CONSULT October 2018

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Online network offers vital info for state’s young breast cancer survivors

Published on Monday, October 1, 2018

Media Contact: Cynthia Wall

Note: This story appears in the October 2018 edition of CONSULT, the monthly e-newsletter published by the UMMC Division of Public Affairs that focuses on cutting-edge clinical advances, innovative educational programs and groundbreaking research occurring at UMMC. To receive CONSULT in your email, visit www.umc.edu/CONSULT to sign up.


Launching a new product always leaves questions.

Is there an audience for this? Will people use it? Will it help?

For SurviveMiss, part of a network to provide online resources, education and connections for young breast cancer survivors, the answer was a resounding, “Yes!”

Any doubts by Dr. Barbara Craft, who leads the University of Mississippi Medical Center’s Interdiciplinary Breast Cancer Program, have been erased during the project’s three-year life.

“I feel like it gives patients a place to go for resources, for support groups,” said Craft, principal investigator of the grant that funds the Mississippi portion of the project and a UMMC associate professor of hematology and oncology. “There’s all kinds of information on there. They can find out where to get prosthetic breasts, wigs, resources offered by the Susan G. Komen Foundation, by the American Cancer Society.

“It’s a one-stop shop with accurate information.”

The site is possible through a Centers for Disease Control grant, “Increasing Awareness and Support for Young Women with Breast Cancer in the Gulf South,” and is intended to provide a type of online lounge where young breast cancer patients and survivors can get information and communicate with others walking their path.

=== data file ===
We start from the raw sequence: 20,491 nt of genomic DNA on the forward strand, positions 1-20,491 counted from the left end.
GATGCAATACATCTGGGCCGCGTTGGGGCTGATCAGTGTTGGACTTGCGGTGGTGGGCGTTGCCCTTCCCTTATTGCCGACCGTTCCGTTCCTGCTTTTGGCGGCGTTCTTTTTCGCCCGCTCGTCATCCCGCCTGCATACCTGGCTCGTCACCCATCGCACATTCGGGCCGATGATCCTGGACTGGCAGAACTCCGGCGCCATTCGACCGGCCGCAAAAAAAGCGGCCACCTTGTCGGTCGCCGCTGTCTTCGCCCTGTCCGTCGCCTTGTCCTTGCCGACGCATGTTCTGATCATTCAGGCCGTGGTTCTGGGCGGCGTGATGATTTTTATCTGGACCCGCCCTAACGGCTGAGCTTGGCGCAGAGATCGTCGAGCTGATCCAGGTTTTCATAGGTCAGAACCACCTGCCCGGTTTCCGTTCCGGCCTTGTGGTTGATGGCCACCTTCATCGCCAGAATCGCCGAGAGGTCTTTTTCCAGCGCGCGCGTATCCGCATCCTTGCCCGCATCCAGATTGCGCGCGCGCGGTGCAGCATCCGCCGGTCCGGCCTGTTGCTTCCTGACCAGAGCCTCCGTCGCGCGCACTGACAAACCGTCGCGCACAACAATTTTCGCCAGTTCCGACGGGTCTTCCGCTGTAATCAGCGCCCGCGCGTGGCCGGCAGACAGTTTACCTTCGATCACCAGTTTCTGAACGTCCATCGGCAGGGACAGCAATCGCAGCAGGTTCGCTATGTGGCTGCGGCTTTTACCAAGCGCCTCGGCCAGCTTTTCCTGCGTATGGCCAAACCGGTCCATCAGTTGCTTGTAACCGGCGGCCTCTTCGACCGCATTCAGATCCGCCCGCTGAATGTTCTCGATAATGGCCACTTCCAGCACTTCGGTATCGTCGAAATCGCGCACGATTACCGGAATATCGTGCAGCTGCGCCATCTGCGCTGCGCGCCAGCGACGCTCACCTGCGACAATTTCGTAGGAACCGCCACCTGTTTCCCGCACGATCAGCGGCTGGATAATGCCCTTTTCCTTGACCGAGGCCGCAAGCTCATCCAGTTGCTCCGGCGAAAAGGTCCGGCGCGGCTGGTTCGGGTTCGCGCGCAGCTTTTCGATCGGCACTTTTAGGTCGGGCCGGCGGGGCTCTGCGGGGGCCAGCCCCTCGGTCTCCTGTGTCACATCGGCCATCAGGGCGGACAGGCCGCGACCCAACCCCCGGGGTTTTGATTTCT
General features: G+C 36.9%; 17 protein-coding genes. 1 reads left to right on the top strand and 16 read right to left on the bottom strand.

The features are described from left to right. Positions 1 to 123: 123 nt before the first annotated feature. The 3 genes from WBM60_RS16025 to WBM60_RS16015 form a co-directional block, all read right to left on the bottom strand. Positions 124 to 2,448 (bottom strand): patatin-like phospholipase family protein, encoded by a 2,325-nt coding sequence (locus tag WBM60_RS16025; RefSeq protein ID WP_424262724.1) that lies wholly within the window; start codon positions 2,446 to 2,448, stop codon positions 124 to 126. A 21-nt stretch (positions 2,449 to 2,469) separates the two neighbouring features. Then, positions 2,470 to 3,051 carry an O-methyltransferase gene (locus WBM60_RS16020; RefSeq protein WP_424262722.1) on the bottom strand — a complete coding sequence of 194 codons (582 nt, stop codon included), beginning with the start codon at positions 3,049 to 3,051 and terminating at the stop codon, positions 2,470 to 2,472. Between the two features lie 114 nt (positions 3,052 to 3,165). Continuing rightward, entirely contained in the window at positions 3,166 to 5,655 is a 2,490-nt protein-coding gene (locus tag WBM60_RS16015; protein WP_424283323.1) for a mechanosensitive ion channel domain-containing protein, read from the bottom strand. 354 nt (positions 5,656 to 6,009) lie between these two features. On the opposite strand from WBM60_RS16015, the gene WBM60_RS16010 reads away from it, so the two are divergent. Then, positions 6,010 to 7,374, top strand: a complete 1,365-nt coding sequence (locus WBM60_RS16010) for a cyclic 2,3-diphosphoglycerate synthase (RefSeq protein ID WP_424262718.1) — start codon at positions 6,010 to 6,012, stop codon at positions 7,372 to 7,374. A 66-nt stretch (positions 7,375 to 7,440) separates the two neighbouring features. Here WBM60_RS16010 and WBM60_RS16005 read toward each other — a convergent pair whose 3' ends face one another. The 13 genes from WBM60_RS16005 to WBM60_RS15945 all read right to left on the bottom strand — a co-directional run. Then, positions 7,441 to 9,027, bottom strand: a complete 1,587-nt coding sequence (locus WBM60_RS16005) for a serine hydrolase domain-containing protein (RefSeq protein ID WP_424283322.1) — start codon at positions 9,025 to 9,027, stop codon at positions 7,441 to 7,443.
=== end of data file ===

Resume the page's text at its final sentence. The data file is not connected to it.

The grant covers efforts to launch “Survive” sites in three states: Mississippi (“SurviveMiss”), Louisiana (“SurviveDAT,” a derivative of the New Orleans Saints cheer “Who Dat?”) and Alabama (“SurviveAL”).

Watson
Watson

For breast cancer survivor Jami Watson of Brandon, the site offers a family feel that some larger sites fail to provide.

As a member of the SurviveMiss advisory board and an ardent advocate of reaching out to other young women recently diagnosed with breast cancer, Watson said she finds it useful to refer others to the sites.

“There is a lot of good information there, and following the Facebook feed helps,” she said.

Four years after her second bout with the disease, Watson said she now follows the Facebook feed more than the website. The feed provides information pertinent to young survivors at any stage in their journey.

When Watson, a young mother of two, was initially diagnosed, she said, “I didn’t feel like I had any resources. Some sites were so big and so vague.”

The need for the digital service was immediately evident three years ago. According to Breanna Terrell, SurviveMiss coordinator, the three states met a collective five-year goal of 8,000 followers in the sites’ first three months. Each state offers information through a website, Facebook and Twitter accounts.

“Response continues to be consistent,” Terrell said. “People send us updates for the web pages and stories they think may be useful for social media.”

Statistically, breast cancer strikes one in eight women – and some men – usually when they’re older, after they’ve raised families, retired or established themselves in jobs and careers.

The issues younger survivors face are different. So the SurviveMiss mission has changed little: provide crucial information geared toward young breast cancer survivors. This includes primarily women who may be raising children, starting careers, dealing with fertility issues or more likely to have body image issues.

About 11 percent of breast cancer survivors are 45 or younger and a disproportionate share are African-American and live in the Gulf South states.

For more information about SurviveMiss, visit www.SurviveMiss.org; SurviveMiss on Facebook; or twitter.com/survivemiss.